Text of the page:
To get some idea of the internal structure of the Bressingham Roll, it was instructive to generate a fly-though animation. This peels away the scroll, layer by layer showing what is underneath various layers of parchment and how they are stuck together (if they are).
The videos below show two different “cuts” though the roll. The first is parallel to the long axis of the roll. The second is across the long axis of the roll – equivalent to making slices of a Swiss roll.
In this video, you can make out some writing – in places the ink was clear enough to give a good X-Ray contrast with minimal post-processing needed to make it visible.
You can see some dark marks on the parchment in this video, some of these are ink, others are some other material in the roll that is also showing up strongly in X-Rays. It’s much harder to recognise the writing in this view, because it isn’t presented to you in the usual format you see it.
As part of some outreach work, one of us (David), visited the conservation department of the
Oak Galls to Ink
Westminster Archives, to assist with making some Iron Gall ink for use in the archives and to take some back to the Apocalypto Project lab for experimentation.
The history of iron gall ink manufacture includes plenty of alchemy, many recipes for ink include (some or all of)Â urine, vinegar, blood, resin, wine and spirits. In the modern era we know that the active ingredients and a source of tannins and a source of iron ions.
We decided to standardize upon the following recipe.
Boil 2g of powdered oak galls in 200ml of water for one hour.
While solution is still hot, add 24g of Iron (II) Sulphate.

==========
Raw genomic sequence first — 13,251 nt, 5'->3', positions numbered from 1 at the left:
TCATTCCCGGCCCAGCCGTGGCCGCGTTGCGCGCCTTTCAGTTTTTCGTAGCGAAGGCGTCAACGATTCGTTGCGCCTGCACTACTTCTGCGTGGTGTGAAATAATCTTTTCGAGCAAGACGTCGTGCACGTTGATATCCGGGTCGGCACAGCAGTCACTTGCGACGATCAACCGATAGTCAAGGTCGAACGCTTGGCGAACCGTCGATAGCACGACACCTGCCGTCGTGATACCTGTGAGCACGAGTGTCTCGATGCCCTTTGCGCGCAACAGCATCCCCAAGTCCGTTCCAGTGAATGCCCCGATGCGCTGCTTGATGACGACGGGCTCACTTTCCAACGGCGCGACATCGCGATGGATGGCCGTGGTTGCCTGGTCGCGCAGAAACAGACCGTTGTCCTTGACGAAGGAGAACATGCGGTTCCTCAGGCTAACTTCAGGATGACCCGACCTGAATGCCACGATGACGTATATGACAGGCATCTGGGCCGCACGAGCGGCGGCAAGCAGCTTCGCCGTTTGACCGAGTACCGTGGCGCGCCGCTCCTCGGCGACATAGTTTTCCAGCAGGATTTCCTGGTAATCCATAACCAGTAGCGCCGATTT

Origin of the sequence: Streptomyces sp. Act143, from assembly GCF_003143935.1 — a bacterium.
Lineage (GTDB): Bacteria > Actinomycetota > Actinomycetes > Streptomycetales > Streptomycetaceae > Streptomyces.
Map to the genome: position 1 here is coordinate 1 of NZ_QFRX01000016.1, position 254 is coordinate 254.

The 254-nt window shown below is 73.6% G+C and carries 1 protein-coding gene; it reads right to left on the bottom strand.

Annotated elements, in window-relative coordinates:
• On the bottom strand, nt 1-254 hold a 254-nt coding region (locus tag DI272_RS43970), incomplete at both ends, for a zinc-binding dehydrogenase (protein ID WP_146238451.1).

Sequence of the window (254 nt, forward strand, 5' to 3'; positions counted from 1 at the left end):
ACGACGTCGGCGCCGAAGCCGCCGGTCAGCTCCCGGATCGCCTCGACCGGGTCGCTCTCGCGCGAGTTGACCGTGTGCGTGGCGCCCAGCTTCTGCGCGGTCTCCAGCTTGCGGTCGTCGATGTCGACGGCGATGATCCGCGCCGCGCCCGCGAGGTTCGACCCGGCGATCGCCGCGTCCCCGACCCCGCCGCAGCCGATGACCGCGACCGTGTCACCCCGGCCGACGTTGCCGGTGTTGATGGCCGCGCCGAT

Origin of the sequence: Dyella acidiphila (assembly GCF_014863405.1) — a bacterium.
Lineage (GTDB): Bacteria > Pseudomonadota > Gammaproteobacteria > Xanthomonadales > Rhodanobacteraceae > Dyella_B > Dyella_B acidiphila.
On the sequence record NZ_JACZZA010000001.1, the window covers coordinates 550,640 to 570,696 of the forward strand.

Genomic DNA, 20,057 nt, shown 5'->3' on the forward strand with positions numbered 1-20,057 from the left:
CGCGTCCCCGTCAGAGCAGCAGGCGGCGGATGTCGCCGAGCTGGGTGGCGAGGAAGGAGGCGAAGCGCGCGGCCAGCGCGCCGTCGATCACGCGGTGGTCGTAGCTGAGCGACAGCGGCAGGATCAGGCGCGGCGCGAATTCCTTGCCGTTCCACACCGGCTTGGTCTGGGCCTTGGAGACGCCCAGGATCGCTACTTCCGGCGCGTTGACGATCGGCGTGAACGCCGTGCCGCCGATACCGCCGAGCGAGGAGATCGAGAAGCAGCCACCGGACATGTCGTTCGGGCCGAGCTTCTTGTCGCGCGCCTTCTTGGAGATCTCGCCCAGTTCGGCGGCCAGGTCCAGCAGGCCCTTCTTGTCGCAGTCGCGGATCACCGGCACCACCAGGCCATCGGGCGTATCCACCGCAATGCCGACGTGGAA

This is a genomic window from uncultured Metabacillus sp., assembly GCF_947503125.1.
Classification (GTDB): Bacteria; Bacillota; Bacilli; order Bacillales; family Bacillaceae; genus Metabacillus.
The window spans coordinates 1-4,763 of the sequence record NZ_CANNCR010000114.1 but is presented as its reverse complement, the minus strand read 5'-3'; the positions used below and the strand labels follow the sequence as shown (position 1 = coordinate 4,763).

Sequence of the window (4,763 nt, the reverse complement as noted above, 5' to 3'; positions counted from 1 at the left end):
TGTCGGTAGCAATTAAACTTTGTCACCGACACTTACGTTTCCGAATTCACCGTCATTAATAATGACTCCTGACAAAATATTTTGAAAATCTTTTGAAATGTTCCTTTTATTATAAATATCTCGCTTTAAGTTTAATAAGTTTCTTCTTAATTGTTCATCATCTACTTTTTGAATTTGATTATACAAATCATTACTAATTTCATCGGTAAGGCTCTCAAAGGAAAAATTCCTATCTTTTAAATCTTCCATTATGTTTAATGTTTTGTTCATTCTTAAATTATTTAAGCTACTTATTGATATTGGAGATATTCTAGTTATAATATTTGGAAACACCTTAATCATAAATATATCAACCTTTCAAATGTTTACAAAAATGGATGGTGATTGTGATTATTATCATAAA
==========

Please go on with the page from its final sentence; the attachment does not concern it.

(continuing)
When all the Iron Sulphate is dissolved, add in 4g Gum Arabic.
Filter the solution and bottle.
Boiling oak galls for ink
Upon adding the Iron (II) Sulphate to the oak gall infusion, a dramatic colour change occurs; the pale orange/brown liquid turns deep blue-black, indicating that the tannins from the oak galls have formed chemical complexes with the iron ions. When all of the iron (II) sulphate dissolves the ink needs filtering to remove insoluble particles.
The whole process took just over three hours, the majority of that time spent filtering the ink, finely powdered oak galls clog filter-papers wonderfully.
Meagen Smith has also written up the ink making adventure.
New scroll, new challenges. First, we were pretty sure that our scroll is two-sides written, same as the scrolls we processed before. The further analysis revealed that this parchment is one (OUTSIDE) side written, with lots of confusing bright spots of the metal dust on both sides of the parchment. Also we noticed the inside parchment surface generally is much brighter than the outside surface, with the intensity close to the ink intensity.
Slice from the top of the scroll with a tightly connected metal strip
The next challenge was the metal strip, which has the same intensity as the ink, and very tight connected with the parchment near the top edge of the scroll. Although we can track the strip and remove it as a separate object in a similar way as we did for the two pages scroll, there are messy areas which impossible to separate without leaving parts of the strip on the parchment.
After the automatic unrolling the result looked promising, but not very readable:
After another week of experiments with the local segmentation, filtering, postprocessing and interpretation, almost everything become readable. The scroll appears to be an old, property related legal document. As one can see on the original photos , the parchment is the cut fragment, words are missing from both sides, left and right.